Now and then the retouchers got to work, with disastrous results. One virtue of this book is that here and there it shows an original photograph alongside the retouched version, proving clearly that the Madison Avenue gambit was known in the sixties even though Madison Avenue then had not really been invented.
The earlier pictures, in short, tend to show a man who came up the hard way, a veteran of Illinois politics and of prairie life who carried on his face the relief map printed by what he had been, done, and lived through. It becomes easy to understand the remark of a London newspaperman who looked at an 1860 picture and said that it showed “an honest old lawyer, with a face half Roman, half Indian, wasted by climate, scarred by a life’s struggle.”
Lincoln in Photographs: An Album of Every Known Pose , by Charles Hamilton and Lloyd Ostendorf. University of Oklahoma Press. 409 pp. $19.50.
The biggest struggle, of course, lay ahead, and many of the pictures made after Lincoln got into the White House are oddly disappointing. The “hard lines in his face,” mentioned by an old-time friend, tend to vanish; what we too often get is a picture that conforms to the legend of the brooding, kindly, love-everybody President. One reason for this is fairly simple: it took time to make a picture then, and the man who was being photographed had to hold a fixed expression, sometimes for as much as a minute. As a result, a man who was being photographed posed. He had to pose; there was no other way to do it; but the picture was apt to show the pose rather than the man.
Mrs. Lincoln, as the authors of this book point out, once remarked that when Lincoln went to the studio he put on his “photographer’s face,” not because he was trying to strike an attitude but simply because that was the way the camera worked then. So something essential is missing. We have no picture of Lincoln laughing, although laughter was a vital part of him; we have nothing that catches him unaware, and we think of him as one always melancholy, sad, with features set in a mold. An acquaintance called the turn on this: “His large bony face when in repose was unspeakably sad and as unreadable as that of a sphinx, his eyes were as expressionless as those of a dead fish; but when he smiled or laughed at one of his own stories or that of another then everything about him changed; his figure became alert, a lightning change came over his countenance, his eyes scintillated and I thought he had the most expressive features I had ever seen on the face of a man.”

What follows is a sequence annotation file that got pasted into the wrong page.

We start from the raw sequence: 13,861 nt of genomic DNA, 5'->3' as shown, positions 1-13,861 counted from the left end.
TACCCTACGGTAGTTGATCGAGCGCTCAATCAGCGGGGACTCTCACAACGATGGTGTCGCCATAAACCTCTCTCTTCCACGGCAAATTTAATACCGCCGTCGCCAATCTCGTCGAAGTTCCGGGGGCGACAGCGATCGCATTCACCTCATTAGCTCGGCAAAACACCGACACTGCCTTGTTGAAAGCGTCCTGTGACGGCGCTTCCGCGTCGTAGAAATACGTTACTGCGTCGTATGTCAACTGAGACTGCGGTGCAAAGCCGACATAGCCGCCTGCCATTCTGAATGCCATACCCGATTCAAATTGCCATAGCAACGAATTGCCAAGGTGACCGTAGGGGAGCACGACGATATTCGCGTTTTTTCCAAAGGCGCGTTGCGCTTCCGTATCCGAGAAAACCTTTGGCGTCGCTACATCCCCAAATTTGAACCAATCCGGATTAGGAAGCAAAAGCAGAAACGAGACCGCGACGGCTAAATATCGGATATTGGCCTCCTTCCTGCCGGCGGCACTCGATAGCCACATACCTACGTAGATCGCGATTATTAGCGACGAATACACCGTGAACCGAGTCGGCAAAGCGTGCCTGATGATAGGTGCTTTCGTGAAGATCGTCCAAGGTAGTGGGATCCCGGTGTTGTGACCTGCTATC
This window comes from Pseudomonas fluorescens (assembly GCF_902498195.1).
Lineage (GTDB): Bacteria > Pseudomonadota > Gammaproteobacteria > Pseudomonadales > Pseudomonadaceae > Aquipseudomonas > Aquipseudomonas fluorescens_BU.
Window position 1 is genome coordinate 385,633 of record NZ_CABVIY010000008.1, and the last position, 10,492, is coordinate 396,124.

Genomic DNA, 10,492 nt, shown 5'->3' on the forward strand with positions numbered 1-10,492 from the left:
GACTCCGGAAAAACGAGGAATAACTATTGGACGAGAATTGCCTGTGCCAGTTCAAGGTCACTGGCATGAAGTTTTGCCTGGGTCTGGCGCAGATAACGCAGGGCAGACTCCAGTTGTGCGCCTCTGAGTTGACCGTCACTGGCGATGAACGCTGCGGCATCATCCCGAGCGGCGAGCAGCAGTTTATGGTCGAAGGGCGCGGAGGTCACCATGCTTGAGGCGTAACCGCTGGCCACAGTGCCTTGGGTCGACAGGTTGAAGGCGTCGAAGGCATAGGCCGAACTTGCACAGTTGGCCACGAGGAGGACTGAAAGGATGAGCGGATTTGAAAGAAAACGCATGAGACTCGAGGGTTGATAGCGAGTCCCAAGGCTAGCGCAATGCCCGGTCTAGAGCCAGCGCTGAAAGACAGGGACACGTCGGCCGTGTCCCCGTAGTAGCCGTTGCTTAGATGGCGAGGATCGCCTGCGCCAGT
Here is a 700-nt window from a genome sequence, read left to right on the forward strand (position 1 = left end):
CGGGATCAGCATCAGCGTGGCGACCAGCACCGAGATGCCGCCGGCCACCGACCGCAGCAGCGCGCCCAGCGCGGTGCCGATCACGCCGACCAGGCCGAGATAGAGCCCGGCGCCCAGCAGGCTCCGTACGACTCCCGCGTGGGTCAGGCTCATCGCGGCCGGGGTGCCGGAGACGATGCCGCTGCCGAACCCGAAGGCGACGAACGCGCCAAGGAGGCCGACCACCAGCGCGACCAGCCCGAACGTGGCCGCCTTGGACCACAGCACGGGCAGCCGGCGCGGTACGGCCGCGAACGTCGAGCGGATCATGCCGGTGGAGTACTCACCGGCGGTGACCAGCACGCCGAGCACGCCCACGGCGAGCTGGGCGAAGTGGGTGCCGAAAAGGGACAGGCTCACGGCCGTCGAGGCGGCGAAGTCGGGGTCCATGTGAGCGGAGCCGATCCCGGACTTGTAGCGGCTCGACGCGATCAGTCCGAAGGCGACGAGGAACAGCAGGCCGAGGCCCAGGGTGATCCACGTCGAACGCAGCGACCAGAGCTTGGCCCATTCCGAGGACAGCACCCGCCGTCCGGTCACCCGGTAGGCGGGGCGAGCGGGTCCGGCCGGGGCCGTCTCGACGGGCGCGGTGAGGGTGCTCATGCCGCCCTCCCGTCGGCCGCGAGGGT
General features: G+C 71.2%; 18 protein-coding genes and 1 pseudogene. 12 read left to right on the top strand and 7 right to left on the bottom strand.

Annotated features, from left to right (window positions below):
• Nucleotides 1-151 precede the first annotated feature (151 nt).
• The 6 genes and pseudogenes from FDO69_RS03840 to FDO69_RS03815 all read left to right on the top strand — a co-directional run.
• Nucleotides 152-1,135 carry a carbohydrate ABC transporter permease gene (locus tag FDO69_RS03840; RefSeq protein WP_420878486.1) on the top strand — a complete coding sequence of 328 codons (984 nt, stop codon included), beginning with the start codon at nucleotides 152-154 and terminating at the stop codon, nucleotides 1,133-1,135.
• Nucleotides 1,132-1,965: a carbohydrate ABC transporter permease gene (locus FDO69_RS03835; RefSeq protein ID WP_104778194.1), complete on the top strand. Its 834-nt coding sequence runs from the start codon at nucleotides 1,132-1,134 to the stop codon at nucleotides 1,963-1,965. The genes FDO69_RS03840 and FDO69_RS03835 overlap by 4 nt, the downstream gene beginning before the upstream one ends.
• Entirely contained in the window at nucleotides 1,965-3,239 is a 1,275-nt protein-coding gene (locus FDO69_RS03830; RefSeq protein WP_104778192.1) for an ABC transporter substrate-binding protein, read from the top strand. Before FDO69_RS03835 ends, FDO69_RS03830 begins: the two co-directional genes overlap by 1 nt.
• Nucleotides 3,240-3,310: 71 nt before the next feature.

That Lincoln the camera never caught, and we are the poorer for it. There are some pictures, however, which seem to have something a little different. There are a few full-length pictures, and some that show the man seated in a straight-backed chair, which give us a new view: a long, lanky man, muscular, craggy of features, with long legs, knobby knees, and big feet, a man who down within was as hard as all the rocks in the western mountains, tenaciously pulling the nation along to victory in spite of all the odds.
Yet by and large one finishes an inspection of these pictures—as one finishes his study of almost everything the man’s contemporaries wrote about him—wishing that one knew what Lincoln really looked like. The legend wins. We have this simulacrum of Lincoln, built up by the writings of worshipful men, sustained by innumerable photographs of the kindly, sad, warmhearted President, and we look at and for someone who was not always there. Where is the Lincoln we do not really know? Here and there, in this wonderful collection, there is a hint, but it is never much more than a hint. Perhaps the Presidency itself puts a veil over a man. Perhaps we never can be sure that we understand the man in the White House.